Picking the right POD design: Segmented or nonsegmented?
In the wake of a bioterrorism attack requiring the release of the Strategic National Stockpile (SNS), local planners will have to set up points of distribution (PODs) for antibiotics and other medicinal interventions. Though stressing there is no right or wrong answer to the question, planners must decide initially whether there PODs are going to be segmented or nonsegmented, noted Curtis Mast, MS, SNS exercise coordinator at the Centers for Disease Control and Prevention (CDC).
"Segmented operations mean physically separated pre-prophylaxis activities from the actual dispensing of medication," he explained during a satellite training broadcast. Under the segmented strategy, the public is instructed to gather in one location, where they could be screened, triaged, and given the required educational materials. Then they are transported in groups to the actual POD site to receive medication.
"The benefits of a segmented approach include reduced parking and traffic congestion at the POD, indirectly improving security at the POD by controlling access to it," Mast added. The segmented design also potentially decreases the number of worried well who show up for antibiotics, allowing a means to regulate the flow of people into the POD site and balance public flow to all sites.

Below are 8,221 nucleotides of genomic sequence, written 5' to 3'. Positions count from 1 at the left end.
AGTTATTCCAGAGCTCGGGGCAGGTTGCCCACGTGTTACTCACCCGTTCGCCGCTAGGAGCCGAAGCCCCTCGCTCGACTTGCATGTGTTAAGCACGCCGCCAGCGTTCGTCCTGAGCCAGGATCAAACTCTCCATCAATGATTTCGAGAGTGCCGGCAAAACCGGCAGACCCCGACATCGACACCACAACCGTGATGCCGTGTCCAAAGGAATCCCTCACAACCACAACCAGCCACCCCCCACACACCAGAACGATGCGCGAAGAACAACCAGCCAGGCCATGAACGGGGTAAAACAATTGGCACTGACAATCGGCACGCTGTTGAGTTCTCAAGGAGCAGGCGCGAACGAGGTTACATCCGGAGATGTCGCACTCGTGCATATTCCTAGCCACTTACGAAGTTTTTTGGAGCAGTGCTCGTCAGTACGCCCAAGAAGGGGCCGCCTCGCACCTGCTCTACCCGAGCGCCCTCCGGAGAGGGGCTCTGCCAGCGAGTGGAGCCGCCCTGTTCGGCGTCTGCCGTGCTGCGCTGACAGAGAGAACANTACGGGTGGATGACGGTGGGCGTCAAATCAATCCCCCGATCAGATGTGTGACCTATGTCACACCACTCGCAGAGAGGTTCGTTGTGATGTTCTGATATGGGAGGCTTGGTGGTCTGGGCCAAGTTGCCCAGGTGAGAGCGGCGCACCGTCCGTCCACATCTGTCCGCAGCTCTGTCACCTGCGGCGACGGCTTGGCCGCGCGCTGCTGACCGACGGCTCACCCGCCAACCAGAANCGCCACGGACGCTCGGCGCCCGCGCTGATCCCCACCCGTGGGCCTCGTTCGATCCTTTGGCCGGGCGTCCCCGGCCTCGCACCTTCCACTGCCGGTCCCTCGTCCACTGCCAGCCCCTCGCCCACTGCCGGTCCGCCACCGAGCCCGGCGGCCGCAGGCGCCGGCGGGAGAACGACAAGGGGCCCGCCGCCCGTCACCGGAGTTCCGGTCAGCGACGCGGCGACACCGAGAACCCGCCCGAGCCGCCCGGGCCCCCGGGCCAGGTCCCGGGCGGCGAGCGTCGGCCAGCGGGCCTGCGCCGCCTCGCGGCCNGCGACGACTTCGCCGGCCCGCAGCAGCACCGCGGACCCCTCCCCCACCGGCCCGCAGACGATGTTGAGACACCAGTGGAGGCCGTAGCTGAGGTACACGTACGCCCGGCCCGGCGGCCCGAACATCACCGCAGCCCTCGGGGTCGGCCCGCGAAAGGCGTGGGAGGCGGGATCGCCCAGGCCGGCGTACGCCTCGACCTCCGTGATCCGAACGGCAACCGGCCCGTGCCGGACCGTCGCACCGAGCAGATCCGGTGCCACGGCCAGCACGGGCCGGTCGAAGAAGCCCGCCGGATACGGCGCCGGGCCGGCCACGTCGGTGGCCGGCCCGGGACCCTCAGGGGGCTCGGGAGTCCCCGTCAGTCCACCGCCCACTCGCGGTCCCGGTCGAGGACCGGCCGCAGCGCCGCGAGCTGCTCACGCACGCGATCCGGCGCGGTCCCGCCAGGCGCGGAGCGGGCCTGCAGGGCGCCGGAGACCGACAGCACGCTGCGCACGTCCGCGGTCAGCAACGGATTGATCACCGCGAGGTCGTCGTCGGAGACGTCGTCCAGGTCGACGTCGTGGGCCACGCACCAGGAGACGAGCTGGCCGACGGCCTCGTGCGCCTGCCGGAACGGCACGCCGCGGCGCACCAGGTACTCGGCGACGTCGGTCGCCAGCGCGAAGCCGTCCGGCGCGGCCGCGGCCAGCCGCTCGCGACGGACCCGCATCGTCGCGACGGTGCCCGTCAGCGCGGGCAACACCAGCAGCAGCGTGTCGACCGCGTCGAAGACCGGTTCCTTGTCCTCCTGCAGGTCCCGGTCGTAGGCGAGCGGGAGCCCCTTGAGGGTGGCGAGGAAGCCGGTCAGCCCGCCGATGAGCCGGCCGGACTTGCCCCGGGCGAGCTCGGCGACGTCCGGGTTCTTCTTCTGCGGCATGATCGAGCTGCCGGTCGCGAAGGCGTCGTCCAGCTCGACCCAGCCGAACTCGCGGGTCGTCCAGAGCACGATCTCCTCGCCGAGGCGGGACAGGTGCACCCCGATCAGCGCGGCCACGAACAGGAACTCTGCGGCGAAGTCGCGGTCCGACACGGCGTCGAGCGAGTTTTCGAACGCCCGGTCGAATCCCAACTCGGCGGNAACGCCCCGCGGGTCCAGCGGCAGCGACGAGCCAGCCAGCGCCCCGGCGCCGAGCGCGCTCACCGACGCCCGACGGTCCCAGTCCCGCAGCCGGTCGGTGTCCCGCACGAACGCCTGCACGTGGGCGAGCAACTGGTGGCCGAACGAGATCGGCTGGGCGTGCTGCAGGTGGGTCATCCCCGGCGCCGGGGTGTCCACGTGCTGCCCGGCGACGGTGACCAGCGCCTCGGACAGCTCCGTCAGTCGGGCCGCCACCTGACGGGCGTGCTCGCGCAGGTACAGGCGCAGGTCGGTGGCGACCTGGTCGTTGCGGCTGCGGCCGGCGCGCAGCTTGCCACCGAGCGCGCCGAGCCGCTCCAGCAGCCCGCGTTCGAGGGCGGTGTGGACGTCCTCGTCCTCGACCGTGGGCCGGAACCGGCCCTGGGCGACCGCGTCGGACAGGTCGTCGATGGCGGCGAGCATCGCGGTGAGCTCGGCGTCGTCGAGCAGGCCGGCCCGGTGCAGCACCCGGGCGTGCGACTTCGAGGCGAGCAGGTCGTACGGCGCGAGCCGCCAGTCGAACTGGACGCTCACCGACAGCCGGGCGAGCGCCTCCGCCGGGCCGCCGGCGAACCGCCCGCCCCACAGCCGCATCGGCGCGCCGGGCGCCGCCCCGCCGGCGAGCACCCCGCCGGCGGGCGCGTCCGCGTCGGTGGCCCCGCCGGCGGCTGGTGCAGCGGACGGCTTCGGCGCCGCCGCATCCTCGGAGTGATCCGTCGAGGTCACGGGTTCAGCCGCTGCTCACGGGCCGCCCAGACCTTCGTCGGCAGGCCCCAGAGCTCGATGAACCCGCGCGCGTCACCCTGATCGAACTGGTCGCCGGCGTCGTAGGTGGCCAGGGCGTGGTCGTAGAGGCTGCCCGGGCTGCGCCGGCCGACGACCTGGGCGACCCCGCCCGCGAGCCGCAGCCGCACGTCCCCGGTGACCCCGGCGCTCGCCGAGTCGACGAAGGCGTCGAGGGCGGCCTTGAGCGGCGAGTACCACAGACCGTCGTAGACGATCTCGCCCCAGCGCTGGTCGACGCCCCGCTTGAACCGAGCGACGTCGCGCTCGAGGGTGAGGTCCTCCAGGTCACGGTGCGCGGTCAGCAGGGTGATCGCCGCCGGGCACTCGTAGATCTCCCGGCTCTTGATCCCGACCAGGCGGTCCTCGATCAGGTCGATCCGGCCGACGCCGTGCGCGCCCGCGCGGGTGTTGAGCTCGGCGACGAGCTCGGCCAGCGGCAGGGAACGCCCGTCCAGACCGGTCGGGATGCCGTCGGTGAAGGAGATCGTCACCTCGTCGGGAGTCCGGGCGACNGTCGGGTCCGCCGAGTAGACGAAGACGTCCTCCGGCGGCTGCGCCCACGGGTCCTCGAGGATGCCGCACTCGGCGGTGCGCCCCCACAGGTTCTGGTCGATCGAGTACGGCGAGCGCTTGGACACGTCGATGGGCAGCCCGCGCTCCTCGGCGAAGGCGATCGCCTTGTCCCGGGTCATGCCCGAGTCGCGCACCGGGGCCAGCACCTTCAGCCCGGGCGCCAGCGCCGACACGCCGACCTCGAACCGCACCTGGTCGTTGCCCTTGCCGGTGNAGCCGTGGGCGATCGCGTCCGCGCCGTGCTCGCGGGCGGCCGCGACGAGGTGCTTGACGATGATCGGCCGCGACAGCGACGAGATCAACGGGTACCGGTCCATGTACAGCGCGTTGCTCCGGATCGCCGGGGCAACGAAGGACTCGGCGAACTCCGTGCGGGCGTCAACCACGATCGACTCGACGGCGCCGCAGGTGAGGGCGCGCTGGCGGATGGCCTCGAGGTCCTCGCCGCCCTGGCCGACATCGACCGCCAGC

"With a segmented approach, you have to consider the additional layer of logistics," he said. "You’ll need to provide buses, drivers, and fuel at the POD locations; and you must consider the cost for each of these items when planning." In a nonsegmented approach, all aspects of POD operations are conducted at one location. "POD sites must be large enough to keep several hundred or possibly even thousands of people under cover and out of the weather. Protecting people waiting in line from excessive heat, cold, rain, and snow is very important."
At a minimum, each site distributing antibiotics must have electricity, heat, and air conditioning, a receiving area for supplies that is out of the public view, plenty of water, and space for parking. "One big concern is parking," Mast noted. "One of the things that the SNS program discovered during our research was that the number of abandoned cars increased proportionally to the attack rate of the illness. Once you screen someone out of the crowd as being sick and transport them to the hospital, you have an abandoned car. How would you handle this? Are you planning to use tow trucks?"
One approach is to screen people in their cars, directing those who need medical care to area hospitals. "Another drawback to the nonsegregated approach is that the public — and not you — controls the access to the site," he added.